Single-pin sights need a good tape for dead-on accuracy.
The Tip of the Week isn’t about endorsing products, but I can’t help mentioning some product names this week. The information, however, applies to similar products, so you can use it with other brands than the ones I mention.
So, with that caveat aside, here goes:
It’s starting to feel like spring here in Alabama, so I’m finally getting around to setting up the new Mathews V3X I got in January. One of the new features of the bow is a cutout in the riser in which you can install a dovetail-type sight. The advantage of having the sight mount directly into the riser is better balance, and the ability to move the quiver in tighter to the bow. I’m all for anything that makes my bow wobble less in my hand, but that meant getting a new sight since I don’t own a dovetail model.
I should also mention I use a single-pin moveable sight. My aging eyes love the clarity and simplicity of the single-pin design, and the vertical stance of the pin helps me stay on track left and right. If you haven’t considered using just one pin, give it some thought. With today’s fast bows, you can likely use that one pin out to 30 yards and never touch the adjustment wheel. Also note that more than 80% of all the bucks in the record books were taken under that distance.
I wanted to stick with that design, so the folks at HHA sent me their new Dovetail Tetra Max. It fits Mathews’ Bridge Lock feature and accommodates the closer quiver by moving the adjustment wheel forward. It installed easily and fit great ... and then I remembered I’d have to go through the process of selecting the correct sight tape.
Having to use a sight tape is the only real disadvantage I’ve encountered using single-pin, wheel-adjustable sights. When you get the tape right, you can dial those sights to the exact yard if you so desire. The trick is getting the exact right tape.
HHA has a great system in that their sight comes with a setup tape installed. You shoot your bow at 20 yards and 60 yards, noting the location of the dial at each distance. The gap tells you exactly which of the included tapes to put on, and it will be accurate to the yard if you do it correctly. And it’s not complicated.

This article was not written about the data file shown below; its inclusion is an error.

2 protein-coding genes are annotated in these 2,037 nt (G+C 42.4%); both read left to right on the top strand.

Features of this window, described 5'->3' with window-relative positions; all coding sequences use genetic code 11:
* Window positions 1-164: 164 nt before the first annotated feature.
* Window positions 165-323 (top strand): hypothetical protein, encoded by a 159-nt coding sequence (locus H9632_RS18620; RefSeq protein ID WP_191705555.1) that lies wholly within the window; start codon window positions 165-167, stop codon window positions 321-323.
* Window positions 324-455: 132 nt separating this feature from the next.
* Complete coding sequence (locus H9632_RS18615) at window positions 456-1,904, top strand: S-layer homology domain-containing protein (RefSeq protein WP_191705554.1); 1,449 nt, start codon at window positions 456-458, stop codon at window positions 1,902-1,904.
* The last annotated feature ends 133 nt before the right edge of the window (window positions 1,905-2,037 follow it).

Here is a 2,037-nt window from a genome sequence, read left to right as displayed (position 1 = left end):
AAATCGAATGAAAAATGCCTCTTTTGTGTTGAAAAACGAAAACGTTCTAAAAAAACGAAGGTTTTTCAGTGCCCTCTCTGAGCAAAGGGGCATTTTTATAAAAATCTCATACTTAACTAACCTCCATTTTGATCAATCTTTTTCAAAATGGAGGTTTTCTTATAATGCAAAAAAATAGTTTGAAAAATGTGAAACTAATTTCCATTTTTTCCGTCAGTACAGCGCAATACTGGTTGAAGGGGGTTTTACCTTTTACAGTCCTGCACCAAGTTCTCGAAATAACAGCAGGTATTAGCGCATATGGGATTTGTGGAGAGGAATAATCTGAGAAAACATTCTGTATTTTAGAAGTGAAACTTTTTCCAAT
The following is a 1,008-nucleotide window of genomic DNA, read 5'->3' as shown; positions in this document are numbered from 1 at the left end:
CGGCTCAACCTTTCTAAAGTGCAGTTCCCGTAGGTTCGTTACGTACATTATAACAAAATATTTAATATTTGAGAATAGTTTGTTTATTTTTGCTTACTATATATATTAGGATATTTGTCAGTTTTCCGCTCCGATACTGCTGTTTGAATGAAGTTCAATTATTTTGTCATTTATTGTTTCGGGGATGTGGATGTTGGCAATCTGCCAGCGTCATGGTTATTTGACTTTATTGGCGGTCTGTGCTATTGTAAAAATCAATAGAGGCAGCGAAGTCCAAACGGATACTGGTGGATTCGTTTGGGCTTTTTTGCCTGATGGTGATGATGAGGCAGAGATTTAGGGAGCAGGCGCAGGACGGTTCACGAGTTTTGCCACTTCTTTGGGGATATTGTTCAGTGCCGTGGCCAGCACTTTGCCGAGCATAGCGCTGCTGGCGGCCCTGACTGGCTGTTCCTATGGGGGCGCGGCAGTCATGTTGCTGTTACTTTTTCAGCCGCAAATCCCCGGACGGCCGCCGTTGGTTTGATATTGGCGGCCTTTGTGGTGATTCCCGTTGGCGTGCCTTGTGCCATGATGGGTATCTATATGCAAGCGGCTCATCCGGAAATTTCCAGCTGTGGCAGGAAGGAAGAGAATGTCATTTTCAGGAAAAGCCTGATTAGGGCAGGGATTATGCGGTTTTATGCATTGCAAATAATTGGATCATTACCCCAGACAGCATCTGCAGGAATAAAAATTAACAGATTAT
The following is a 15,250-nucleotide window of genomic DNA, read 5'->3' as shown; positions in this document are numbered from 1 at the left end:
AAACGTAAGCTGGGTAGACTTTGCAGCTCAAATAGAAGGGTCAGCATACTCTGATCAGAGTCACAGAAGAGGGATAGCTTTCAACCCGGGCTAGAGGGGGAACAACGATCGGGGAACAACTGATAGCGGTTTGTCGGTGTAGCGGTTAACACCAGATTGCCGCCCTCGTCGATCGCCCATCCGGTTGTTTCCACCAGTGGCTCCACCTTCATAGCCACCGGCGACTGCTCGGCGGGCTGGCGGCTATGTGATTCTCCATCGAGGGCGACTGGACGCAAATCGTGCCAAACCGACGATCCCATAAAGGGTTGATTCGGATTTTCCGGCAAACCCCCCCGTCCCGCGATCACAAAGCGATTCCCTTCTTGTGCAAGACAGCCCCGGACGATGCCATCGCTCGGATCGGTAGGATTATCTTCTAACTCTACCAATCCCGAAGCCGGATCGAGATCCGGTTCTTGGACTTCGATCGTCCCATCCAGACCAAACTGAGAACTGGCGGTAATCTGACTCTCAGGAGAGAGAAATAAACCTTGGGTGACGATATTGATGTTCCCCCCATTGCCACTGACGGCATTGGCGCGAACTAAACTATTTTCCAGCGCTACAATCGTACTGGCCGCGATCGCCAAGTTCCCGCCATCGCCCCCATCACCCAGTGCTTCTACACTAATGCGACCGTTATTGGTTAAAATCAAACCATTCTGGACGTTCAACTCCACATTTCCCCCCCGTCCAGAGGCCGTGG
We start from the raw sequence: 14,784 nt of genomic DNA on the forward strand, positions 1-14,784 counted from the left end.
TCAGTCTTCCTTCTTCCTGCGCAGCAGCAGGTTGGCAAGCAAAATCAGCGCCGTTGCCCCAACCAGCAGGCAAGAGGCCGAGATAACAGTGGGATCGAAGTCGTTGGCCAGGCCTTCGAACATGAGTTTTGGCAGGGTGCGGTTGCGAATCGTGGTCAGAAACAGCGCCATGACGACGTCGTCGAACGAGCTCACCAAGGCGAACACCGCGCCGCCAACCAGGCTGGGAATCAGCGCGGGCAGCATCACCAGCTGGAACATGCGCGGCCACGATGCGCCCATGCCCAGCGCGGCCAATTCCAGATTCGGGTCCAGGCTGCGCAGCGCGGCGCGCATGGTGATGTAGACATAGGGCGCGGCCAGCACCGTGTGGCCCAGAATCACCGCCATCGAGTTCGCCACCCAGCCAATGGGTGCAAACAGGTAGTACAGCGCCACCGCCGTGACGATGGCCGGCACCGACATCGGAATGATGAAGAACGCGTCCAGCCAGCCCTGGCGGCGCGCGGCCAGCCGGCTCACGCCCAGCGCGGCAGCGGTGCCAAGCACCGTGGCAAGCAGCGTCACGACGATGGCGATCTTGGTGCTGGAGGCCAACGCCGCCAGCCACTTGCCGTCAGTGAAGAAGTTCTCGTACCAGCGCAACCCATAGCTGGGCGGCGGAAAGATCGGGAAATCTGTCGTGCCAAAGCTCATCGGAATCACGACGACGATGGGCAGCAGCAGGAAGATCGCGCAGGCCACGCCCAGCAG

The only problem is I can’t hold a group tighter than a pie plate at 60 yards. Yes, most of my arrows are tighter than that, but I get fliers that aren’t the fault of the equipment. In short, I can’t trust my shooting at 60 yards to accurately determine the correct tape.
That doesn’t mean I can’t get the best tape for my setup, though. I trust my groups out to 50, so I shoot my bow at 20 and 50. The resulting recommended tape is a little tighter than my actual gap, so I skip up a few tapes larger and try that.
Next, I shoot, shoot and shoot some more. What you’ll find is the difference between one tape and another is so small that it takes a lot of shooting to say for sure you have the exact right one. I’ve often started off with one tape in the spring only to adjust up or down a few sizes by the time I was shooting regularly and more reliably.
On another note, I don’t use the tapes included with the sight for hunting. I use the correct included tape to make my own that have bold lines every five yards instead of every yard like the preprinted tapes. They also don’t have tiny numbers. I mark every other line with a large, single number to designate distance: 2, 3, 4 and 5 for 20, 30, 40 and 50 yards. The lines in between those (the half-distances of 25, 35 and 45 yards) are left blank. I print them on waterproof label paper you can get online, and pretty much everybody who sees them wants to know where to get one.
I guess I’m not the only one suffering from getting older! Read Recent Tip of the Week:
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